The Gaussian filter is a linear filter that is usually used as a smoother . The output of the gaussian filter at the moment is the weighted mean of the input values, and the weights are defined by formula
- is the "distance" in time from the current moment;
- is the parameter of the Gaussian filter;
- is the normalization constant chosen to make the sum of all weights equal to the unit value.
If you plot the values of against , then the plot coincides with the famous bell-like curve describing the density of the gaussian distribution . This explains the word "gaussian" in the name of the filter.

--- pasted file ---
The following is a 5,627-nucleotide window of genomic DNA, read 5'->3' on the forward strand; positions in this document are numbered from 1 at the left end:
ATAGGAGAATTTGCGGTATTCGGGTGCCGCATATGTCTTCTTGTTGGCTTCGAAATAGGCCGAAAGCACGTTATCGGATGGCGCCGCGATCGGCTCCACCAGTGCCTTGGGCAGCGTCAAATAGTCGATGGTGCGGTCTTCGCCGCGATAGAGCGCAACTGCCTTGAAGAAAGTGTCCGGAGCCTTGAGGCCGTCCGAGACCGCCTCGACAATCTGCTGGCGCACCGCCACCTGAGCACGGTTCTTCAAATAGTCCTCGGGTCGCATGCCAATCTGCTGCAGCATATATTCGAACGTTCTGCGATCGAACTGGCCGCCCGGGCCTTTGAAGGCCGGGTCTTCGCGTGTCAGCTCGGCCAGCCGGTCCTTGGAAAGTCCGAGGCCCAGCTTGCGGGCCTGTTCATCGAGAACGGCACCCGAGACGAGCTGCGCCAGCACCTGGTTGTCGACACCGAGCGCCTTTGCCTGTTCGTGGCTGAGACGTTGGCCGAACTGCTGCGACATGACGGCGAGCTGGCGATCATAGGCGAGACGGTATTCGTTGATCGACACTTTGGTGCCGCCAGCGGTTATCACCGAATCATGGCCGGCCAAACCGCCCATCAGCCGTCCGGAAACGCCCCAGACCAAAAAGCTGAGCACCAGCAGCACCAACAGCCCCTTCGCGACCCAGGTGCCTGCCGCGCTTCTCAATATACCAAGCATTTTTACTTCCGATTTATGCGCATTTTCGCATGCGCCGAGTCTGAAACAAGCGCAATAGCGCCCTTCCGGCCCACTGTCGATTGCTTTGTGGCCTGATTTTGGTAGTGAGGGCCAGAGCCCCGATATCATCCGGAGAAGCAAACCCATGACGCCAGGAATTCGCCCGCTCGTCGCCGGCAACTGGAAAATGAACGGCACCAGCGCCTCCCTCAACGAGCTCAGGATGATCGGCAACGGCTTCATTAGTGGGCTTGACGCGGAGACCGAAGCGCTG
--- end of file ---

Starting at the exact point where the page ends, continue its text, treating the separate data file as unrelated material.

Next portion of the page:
The gaussian filter is completely defined by a single parameter . The greater the value of , the wider the window function , and, hence, the greater the degree of smoothing.
Besides the one-dimensional gaussian filter described above, there are extensions to the case of two dimensions, say, . Such two-dimensional gaussian filters are widely used in image processing .